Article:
December 14: Hark the Herald Angels Sing

I find it very difficult to sing Hark the Herald Angels Sing without totally breaking down in tears.

It’s a Wonderful Life may be partly to blame for this, since of course it’s what Janie is playing in the background of George’s breakdown–and then again at the happy ending (um…spoiler alert? Your It’s a Wonderful Life post is coming later this month):

I could also blame my tears on the tune, for which we have to thank Felix Mendelssohn, and on the dark magic of melody, which my brother (who busted out an unexpected but compelling lecture on music theory in the middle of Thanksgiving dinner) could explain much better than I ever could.

Some songs just make my heart crumple, and it has everything to do with how they sound and nothing to do with tragic stories (although if you’re looking for that sort of thing, do check out the Top 12 Downer Country Christmas songs at Moon or Shine).

It turns out that the familiar melody for Hark! is taken from a cantata Mendelssohn wrote to commemorate the invention of the printing press, so maybe that’s why it hits me so hard. Clearly my soul subconsciously picked up on the typographical elements of the tune!

This year for the first time, I noticed how different this song is from other Christmas carols. Most are packed with iconic imagery: nighttime, stars, sheep, shepherds, angels, mangers, kings, etc. Here, we get a (misleading, it turns out) reference to angels in the first line. But the rest of the song?

Christ by highest heav’n adored
Christ the everlasting Lord!
Late in time behold Him come
Offspring of a Virgin’s womb
Veiled in flesh the Godhead see
Hail the incarnate Deity
Pleased as man with man to dwell
Jesus, our Emmanuel
Hark! The herald angels sing
“Glory to the newborn King!”

Hail the heav’n-born Prince of Peace!
Hail the Son of Righteousness!
Light and life to all He brings
Ris’n with healing in His wings
Mild He lays His glory by
Born that man no more may die
Born to raise the sons of earth
Born to give them second birth
Hark! The herald angels sing
“Glory to the newborn King!”

Yowza! This is pretty much the most abstract, theological, and yet crowd-rallying stuff I’ve ever heard set to music. It’s basically a theory of incarnation for an army marching into battle. It reads more like a creed than a carol. What super-Protestant wrote this stuff? I asked myself.

Well, as it turns out….Charles Wesley. Brother of John, founder of Methodism. OK, maybe that explains some things.

One thing I remember from the college courses I took on the early church is that creeds don’t come out of the air. They are statements of doctrine, made explicit when one group needs to differentiate itself from other heatheny groups that believe 98% of the same stuff.

In this way, “Hark!” really is creed-like: the song was written by Charles Wesley in 1739, with slightly different lyrics:

Hark how all the welkin rings
Glory to the King of kings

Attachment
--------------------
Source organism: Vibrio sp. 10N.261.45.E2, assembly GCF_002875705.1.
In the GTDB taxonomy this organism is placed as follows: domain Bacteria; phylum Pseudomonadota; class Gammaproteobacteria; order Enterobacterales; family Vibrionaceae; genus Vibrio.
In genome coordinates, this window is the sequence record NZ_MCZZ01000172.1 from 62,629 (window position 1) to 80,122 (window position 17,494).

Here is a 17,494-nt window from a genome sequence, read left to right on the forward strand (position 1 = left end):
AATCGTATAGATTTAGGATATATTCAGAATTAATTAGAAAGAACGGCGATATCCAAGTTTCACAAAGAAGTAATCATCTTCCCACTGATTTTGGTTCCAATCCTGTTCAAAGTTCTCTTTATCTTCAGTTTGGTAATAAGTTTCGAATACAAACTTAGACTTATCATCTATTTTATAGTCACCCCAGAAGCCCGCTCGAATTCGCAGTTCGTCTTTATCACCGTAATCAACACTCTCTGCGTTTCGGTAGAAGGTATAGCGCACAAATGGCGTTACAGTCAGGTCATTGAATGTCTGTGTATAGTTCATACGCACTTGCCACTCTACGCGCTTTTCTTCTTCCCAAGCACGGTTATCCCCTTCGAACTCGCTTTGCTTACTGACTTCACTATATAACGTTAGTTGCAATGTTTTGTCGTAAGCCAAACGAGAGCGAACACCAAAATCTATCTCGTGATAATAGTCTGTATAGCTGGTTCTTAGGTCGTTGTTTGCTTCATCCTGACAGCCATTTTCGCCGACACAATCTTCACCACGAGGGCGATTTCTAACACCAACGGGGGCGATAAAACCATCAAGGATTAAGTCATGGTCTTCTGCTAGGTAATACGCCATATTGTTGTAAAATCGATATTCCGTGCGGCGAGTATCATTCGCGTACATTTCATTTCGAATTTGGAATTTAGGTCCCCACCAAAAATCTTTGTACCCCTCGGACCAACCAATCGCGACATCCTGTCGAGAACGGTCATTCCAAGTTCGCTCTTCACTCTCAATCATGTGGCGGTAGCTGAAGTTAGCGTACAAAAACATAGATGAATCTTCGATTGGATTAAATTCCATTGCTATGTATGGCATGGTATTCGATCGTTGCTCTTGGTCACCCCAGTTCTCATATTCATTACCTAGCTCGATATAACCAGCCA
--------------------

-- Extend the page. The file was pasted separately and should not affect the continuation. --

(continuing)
“What is a welkin? Besides my new favorite word?” You may very reasonably be asking yourself. Turns out it’s an Anglo-Saxon word for up in the celestial space where the angels live. So in the original, this song didn’t paint a picture of winged beings with choir robes and hymnals, but of a sky reverberating with glory.

Almost 20 years later, George Whitfield re-wrote the words to reflect his own theology and interpretation of the Gospel:

Hark the herald angels sing
Glory to the newborn king

Suddenly we’ve got singing angels, and a shift from glorifying a heavenly, transcendent God to the baby Jesus. And Wesley was, apparently, displeased (do you Methodists still sing the welkin version?). It seems that Whitfield also cut several verses–also heavy on the doctrine–although bits and pieces of them turn up in (you guessed it!) Amy Grant’s version:

Sources (some more reliable than others, but all more or less corroborating one another):!_The_Herald_Angels_Sing


5 thoughts on “December 14: Hark the Herald Angels Sing

  1. Unrelated/related – On my fall trip to Boston, I learned about “It Came Upon a Midnight Clear.” It was written as a poem by a Unitarian pastor in MA, and at the request of a friend who was the pastor of the Unitarian Church in Quincy, MA. (This is the church where John and Abigail Adams, JQA, etc. are buried, hence the reason for my visit.) The docents at the church explain that it was a reflection on the Civil War (though it appears to be written about 10 yrs too early for that), but it was set to music about 1860, so maybe that’s what they mean. And, the guy that composed the tune (for the American version, anyway), was a student of Felix Mendelssohn!!

      • Never too late! In part of my obsession-with-Christmas-minus-all-the-religion/historical studies, I read “The Battle for Christmas: A Cultural History of America’s Most Cherished Holiday” by Stephen Nissenbaum. Pretty excellent examination of how America’s Christmas came to be. (Also, the Chelsea neighborhood in NYC? Named for Clement Clarke Moore’s family’s former farm.) We actually read an excerpt of this book in SI many moons ago, and I remembered it ever since.

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